The technology, which is currently deployed in 90 cities around the world, relies on Internet-enabled microphones to hone in on specific areas where there’s gunfire or explosions. In a matter of 30-45 seconds, authorities are alerted of a potential attack. The company wants to expand beyond 90 cities so its teamed up with General Electric.  Both companies think that incorporating the technology into street lamps is the best way to go for full coverage of entire cities. Understandable … GE’s been on its “smart cities” mission for a while and already has “smart” streetlights.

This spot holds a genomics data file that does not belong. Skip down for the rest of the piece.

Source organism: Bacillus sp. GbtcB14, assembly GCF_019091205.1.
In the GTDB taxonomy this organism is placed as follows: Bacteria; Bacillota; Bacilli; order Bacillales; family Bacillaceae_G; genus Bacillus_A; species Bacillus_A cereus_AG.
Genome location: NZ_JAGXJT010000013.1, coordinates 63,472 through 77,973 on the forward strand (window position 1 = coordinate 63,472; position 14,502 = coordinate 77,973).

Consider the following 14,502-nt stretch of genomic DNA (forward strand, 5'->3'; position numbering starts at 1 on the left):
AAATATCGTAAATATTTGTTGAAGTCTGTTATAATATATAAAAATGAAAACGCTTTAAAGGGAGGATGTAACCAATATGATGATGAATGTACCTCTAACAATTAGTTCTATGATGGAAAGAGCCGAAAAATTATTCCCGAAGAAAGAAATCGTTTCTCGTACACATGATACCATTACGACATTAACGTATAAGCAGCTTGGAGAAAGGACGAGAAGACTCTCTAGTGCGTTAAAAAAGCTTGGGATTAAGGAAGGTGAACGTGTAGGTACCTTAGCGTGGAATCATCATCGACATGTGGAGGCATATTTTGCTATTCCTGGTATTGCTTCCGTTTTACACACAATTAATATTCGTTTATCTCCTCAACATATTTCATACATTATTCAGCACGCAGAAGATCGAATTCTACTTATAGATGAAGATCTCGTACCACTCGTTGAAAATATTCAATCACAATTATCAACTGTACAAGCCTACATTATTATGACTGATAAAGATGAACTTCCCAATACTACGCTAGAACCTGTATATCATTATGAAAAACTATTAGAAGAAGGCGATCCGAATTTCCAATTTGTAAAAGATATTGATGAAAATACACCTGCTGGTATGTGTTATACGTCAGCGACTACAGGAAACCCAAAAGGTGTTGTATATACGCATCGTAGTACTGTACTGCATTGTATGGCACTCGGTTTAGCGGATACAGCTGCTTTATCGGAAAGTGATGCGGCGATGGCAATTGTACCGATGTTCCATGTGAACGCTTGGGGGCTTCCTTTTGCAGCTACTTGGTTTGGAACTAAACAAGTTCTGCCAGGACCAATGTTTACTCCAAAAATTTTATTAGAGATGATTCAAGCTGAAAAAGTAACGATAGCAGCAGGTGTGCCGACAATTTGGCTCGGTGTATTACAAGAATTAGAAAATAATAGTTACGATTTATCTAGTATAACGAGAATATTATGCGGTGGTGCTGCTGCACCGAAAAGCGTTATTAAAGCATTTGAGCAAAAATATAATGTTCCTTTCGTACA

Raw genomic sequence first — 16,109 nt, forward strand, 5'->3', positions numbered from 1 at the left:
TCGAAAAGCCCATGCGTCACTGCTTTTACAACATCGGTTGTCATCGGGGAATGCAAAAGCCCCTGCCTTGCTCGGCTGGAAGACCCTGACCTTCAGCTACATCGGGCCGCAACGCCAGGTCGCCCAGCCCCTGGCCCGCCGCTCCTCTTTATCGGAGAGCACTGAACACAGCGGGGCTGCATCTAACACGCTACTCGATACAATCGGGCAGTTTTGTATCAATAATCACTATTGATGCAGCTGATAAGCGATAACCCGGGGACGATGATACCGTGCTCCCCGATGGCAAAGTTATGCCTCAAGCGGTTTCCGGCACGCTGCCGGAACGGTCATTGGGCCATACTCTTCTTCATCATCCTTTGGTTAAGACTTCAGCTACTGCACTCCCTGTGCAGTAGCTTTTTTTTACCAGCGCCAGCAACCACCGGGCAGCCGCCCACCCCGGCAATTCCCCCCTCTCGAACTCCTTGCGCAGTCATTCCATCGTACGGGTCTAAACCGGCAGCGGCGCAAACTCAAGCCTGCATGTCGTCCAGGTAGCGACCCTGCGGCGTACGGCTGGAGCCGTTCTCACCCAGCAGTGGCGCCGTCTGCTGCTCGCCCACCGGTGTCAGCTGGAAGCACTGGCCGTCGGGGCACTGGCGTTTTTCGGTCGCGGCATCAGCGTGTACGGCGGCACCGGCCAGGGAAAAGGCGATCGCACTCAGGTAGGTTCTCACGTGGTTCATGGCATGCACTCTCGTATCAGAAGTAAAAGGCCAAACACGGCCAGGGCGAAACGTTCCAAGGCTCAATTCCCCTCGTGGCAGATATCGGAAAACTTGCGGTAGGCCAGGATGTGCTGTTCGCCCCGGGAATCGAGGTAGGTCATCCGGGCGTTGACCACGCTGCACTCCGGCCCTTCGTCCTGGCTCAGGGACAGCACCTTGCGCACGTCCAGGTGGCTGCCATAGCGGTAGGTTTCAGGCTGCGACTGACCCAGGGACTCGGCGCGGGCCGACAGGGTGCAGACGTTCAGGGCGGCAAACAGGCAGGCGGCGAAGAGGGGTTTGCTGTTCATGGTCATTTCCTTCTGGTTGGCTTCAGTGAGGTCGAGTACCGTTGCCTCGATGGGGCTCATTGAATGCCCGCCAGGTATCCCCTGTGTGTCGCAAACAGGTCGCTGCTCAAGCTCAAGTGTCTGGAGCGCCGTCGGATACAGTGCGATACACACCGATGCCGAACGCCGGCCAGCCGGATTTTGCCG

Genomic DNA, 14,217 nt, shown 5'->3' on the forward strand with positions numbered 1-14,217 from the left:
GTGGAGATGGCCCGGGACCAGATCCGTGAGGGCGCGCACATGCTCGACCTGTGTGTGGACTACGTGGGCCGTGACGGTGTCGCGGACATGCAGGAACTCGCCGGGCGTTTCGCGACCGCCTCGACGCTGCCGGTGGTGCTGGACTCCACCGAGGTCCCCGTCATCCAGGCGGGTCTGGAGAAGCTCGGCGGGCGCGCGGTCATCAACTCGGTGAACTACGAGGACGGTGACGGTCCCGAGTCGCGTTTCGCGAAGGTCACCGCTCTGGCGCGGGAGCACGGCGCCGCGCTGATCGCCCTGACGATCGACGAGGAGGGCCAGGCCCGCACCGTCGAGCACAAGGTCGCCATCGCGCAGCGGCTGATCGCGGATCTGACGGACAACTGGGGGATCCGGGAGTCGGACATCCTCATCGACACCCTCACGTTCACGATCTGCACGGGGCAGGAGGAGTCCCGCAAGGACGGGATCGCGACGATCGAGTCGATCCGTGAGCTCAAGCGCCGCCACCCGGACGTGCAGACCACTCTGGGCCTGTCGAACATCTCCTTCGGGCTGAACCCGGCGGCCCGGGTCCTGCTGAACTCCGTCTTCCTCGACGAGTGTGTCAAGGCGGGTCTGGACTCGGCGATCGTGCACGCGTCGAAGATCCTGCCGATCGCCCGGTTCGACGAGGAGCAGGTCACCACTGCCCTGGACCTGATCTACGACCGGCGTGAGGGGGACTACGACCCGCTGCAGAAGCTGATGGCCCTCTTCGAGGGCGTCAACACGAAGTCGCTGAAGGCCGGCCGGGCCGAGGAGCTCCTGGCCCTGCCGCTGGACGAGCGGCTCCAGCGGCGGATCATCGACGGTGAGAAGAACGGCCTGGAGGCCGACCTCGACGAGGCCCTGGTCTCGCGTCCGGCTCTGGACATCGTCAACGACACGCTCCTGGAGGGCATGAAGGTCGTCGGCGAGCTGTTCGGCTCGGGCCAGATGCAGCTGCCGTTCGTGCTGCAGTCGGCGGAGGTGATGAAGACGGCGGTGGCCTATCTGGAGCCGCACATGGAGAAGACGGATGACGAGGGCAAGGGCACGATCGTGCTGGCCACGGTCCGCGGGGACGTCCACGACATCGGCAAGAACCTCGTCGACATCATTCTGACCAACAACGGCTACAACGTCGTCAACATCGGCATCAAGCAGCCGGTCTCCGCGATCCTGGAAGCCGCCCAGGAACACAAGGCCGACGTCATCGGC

Why Not Cover the Entire Globe? 

David Bray, an executive in residence at Harvard University, wants to see a Shotspotter-style system created worldwide. Bray thinks including Shotspotter-type microphones in devices like cellphones would do the trick. But, for that idea to work, governments need to partner with private companies like Google.  The Internet company declined to comment. We’re thinking this raises all sorts of red flags for people’s privacy. Also, it probably isn’t a good look for government surveillance, which isn’t a fan favorite for Internet and tech companies.


When You Make Light of a Pretty Serious Situation …